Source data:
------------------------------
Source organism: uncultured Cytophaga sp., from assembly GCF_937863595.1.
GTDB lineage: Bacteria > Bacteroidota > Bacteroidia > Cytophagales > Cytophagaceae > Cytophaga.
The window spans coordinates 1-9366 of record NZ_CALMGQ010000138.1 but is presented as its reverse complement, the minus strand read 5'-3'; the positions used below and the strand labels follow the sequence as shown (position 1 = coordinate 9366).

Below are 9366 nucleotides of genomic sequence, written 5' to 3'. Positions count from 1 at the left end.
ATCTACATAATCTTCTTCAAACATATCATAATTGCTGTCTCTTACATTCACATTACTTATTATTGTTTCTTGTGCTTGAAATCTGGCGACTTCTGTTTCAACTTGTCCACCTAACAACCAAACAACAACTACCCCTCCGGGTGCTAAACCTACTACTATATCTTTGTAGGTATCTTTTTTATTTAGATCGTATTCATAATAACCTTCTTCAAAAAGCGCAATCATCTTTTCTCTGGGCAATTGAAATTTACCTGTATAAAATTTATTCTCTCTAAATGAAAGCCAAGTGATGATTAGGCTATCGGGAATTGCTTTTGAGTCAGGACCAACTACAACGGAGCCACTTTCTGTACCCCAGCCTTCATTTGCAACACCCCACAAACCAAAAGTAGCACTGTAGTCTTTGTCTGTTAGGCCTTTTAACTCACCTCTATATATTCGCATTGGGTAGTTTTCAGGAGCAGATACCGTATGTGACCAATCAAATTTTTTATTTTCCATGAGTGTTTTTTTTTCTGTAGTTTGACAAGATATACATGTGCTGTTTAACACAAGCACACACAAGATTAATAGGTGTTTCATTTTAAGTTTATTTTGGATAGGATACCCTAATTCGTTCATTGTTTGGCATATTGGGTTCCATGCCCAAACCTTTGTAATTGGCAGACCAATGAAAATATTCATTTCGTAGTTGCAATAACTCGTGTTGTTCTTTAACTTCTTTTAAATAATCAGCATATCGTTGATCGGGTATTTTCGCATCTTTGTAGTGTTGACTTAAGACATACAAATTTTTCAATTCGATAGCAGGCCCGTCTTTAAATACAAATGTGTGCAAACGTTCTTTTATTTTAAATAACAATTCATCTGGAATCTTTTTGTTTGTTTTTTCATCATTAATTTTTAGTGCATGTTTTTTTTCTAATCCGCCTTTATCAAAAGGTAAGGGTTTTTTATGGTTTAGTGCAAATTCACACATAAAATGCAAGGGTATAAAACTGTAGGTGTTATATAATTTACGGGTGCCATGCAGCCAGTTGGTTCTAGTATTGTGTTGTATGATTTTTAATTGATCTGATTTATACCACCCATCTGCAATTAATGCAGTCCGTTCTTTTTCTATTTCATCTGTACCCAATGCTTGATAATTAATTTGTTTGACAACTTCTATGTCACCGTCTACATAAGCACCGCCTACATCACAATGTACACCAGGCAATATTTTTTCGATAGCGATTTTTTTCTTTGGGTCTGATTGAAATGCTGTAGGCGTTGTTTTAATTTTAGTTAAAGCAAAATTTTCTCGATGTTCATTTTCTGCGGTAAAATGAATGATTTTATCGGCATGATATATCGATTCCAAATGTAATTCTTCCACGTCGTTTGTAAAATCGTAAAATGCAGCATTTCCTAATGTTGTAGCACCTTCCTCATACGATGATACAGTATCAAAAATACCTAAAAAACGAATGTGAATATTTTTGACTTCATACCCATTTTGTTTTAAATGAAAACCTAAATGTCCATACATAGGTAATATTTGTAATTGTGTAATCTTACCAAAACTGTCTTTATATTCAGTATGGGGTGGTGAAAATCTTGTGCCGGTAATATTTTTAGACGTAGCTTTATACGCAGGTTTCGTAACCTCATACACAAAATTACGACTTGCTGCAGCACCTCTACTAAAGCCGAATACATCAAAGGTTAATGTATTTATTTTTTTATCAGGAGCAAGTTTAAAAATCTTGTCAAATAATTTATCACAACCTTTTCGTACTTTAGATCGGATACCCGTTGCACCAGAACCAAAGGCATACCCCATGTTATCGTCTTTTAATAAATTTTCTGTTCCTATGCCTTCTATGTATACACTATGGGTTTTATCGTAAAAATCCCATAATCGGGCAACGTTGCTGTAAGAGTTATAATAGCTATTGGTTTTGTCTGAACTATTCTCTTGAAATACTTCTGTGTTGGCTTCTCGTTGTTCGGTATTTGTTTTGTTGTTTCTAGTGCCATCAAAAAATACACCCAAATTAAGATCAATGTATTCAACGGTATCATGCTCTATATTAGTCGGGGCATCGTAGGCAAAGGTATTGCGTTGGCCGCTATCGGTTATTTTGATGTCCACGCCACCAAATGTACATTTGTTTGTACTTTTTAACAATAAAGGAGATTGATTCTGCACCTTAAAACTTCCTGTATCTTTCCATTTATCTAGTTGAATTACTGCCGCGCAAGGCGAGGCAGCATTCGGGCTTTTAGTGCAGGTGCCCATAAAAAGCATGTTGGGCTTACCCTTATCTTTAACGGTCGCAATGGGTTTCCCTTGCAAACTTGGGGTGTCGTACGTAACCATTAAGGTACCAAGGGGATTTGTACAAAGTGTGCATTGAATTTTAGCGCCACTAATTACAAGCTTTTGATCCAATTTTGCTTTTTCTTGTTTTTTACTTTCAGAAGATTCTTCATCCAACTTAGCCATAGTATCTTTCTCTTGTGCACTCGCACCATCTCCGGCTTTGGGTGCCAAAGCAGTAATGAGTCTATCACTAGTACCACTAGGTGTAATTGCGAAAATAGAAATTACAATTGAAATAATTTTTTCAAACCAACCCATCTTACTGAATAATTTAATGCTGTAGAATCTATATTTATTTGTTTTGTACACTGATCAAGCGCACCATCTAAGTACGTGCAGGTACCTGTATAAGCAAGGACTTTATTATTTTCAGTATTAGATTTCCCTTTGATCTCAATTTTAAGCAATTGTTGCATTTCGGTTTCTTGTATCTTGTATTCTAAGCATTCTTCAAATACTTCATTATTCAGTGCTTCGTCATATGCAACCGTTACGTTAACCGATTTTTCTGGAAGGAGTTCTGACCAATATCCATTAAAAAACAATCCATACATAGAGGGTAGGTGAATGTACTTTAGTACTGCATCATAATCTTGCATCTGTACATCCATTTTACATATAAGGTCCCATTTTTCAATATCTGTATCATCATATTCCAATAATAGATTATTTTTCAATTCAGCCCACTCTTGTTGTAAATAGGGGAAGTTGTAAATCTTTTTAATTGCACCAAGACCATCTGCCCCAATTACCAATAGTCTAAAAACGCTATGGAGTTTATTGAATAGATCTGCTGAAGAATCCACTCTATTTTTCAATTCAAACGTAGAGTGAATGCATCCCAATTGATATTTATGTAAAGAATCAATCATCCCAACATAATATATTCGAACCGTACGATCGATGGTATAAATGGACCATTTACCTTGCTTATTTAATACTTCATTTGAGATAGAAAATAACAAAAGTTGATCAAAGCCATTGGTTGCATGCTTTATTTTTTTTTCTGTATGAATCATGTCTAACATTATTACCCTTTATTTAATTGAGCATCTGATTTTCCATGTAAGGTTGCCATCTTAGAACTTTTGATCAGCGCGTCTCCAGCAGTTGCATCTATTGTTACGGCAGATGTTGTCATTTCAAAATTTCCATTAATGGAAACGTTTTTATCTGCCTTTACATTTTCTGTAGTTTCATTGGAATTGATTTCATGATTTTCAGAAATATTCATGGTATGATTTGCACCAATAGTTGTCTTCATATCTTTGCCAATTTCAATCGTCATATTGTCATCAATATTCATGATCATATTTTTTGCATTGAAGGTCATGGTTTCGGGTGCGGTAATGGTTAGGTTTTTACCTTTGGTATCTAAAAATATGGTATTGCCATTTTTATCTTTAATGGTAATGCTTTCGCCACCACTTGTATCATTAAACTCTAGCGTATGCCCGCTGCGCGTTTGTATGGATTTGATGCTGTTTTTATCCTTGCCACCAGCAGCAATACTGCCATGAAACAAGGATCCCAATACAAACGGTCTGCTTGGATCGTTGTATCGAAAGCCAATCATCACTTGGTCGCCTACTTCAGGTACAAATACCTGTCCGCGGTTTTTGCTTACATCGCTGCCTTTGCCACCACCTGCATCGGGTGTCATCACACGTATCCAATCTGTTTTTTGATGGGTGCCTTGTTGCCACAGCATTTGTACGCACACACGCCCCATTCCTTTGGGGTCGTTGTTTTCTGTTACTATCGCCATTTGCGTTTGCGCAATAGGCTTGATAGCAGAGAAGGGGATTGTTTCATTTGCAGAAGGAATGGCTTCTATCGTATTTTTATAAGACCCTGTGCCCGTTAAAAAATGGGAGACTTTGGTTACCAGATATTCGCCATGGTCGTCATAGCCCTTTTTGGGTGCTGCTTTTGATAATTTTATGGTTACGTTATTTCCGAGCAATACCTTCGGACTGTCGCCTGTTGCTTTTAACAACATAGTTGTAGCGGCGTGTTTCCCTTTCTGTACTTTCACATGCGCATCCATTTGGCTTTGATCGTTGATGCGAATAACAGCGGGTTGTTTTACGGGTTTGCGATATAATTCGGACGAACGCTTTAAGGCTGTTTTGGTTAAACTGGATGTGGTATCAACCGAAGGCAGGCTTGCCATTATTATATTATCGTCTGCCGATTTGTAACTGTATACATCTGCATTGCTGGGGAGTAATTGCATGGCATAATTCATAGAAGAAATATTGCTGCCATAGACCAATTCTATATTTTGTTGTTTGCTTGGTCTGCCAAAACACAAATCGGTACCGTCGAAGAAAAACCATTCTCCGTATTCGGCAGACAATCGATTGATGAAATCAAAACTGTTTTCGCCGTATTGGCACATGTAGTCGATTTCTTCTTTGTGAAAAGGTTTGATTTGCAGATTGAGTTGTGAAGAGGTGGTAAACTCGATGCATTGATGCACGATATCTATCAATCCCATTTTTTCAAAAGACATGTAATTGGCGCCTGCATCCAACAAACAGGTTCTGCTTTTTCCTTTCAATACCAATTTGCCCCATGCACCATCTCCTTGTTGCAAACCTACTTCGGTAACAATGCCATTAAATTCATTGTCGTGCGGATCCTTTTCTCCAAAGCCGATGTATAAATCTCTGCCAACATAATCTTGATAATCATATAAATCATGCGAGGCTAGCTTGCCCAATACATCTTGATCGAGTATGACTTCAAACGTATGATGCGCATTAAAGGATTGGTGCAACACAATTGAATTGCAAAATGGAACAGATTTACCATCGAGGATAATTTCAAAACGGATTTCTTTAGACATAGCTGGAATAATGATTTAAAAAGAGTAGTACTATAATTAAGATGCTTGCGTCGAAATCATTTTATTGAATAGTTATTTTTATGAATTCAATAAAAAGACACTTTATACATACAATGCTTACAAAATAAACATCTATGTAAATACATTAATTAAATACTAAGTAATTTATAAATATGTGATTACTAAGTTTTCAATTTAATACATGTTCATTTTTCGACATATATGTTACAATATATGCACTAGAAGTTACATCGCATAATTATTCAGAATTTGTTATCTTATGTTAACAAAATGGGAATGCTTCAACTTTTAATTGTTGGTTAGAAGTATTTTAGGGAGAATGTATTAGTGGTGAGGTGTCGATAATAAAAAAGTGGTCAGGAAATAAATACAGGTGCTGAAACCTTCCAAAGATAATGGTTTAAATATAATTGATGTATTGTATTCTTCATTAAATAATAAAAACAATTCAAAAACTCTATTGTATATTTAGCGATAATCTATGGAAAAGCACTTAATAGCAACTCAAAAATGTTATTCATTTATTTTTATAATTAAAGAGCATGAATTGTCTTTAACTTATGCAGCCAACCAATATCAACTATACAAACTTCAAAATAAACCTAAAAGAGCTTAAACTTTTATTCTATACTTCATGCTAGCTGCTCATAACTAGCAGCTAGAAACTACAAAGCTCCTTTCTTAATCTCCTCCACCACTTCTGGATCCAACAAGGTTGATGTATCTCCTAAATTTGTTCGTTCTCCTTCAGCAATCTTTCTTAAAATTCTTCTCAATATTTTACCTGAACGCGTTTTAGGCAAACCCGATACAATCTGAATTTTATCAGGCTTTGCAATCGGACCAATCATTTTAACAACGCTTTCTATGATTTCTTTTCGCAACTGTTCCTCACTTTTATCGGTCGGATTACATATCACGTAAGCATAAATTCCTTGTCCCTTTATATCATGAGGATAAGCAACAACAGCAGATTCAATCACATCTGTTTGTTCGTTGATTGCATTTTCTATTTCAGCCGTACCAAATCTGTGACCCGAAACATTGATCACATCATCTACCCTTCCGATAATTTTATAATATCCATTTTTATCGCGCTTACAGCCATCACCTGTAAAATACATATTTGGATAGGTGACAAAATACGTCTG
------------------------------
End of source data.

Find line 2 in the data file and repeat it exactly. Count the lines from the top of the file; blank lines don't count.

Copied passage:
GTDB lineage: Bacteria > Bacteroidota > Bacteroidia > Cytophagales > Cytophagaceae > Cytophaga.